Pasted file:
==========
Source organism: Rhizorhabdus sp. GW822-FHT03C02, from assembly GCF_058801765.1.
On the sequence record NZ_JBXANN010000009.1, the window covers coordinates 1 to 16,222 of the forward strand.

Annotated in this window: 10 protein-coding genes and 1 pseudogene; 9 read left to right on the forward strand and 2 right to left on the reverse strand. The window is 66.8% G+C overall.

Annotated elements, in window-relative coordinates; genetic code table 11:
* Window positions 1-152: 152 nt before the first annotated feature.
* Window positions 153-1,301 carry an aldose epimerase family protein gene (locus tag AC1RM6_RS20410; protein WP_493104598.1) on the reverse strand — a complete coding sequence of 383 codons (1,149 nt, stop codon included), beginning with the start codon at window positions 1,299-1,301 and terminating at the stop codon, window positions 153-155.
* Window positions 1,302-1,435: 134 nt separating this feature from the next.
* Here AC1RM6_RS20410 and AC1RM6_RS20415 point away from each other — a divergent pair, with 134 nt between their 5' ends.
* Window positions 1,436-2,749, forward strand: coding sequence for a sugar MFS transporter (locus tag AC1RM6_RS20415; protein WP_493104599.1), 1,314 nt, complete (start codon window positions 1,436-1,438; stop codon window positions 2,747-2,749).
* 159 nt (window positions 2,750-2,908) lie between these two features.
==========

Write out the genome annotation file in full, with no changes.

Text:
Source organism: Rhizorhabdus sp. GW822-FHT03C02, from assembly GCF_058801765.1.
On the sequence record NZ_JBXANN010000009.1, the window covers coordinates 1 to 16,222 of the forward strand.

Annotated in this window: 10 protein-coding genes and 1 pseudogene; 9 read left to right on the forward strand and 2 right to left on the reverse strand. The window is 66.8% G+C overall.

Annotated elements, in window-relative coordinates; genetic code table 11:
* Window positions 1-152: 152 nt before the first annotated feature.
* Window positions 153-1,301 carry an aldose epimerase family protein gene (locus tag AC1RM6_RS20410; protein WP_493104598.1) on the reverse strand — a complete coding sequence of 383 codons (1,149 nt, stop codon included), beginning with the start codon at window positions 1,299-1,301 and terminating at the stop codon, window positions 153-155.
* Window positions 1,302-1,435: 134 nt separating this feature from the next.
* Here AC1RM6_RS20410 and AC1RM6_RS20415 point away from each other — a divergent pair, with 134 nt between their 5' ends.
* Window positions 1,436-2,749, forward strand: coding sequence for a sugar MFS transporter (locus tag AC1RM6_RS20415; protein WP_493104599.1), 1,314 nt, complete (start codon window positions 1,436-1,438; stop codon window positions 2,747-2,749).
* 159 nt (window positions 2,750-2,908) lie between these two features.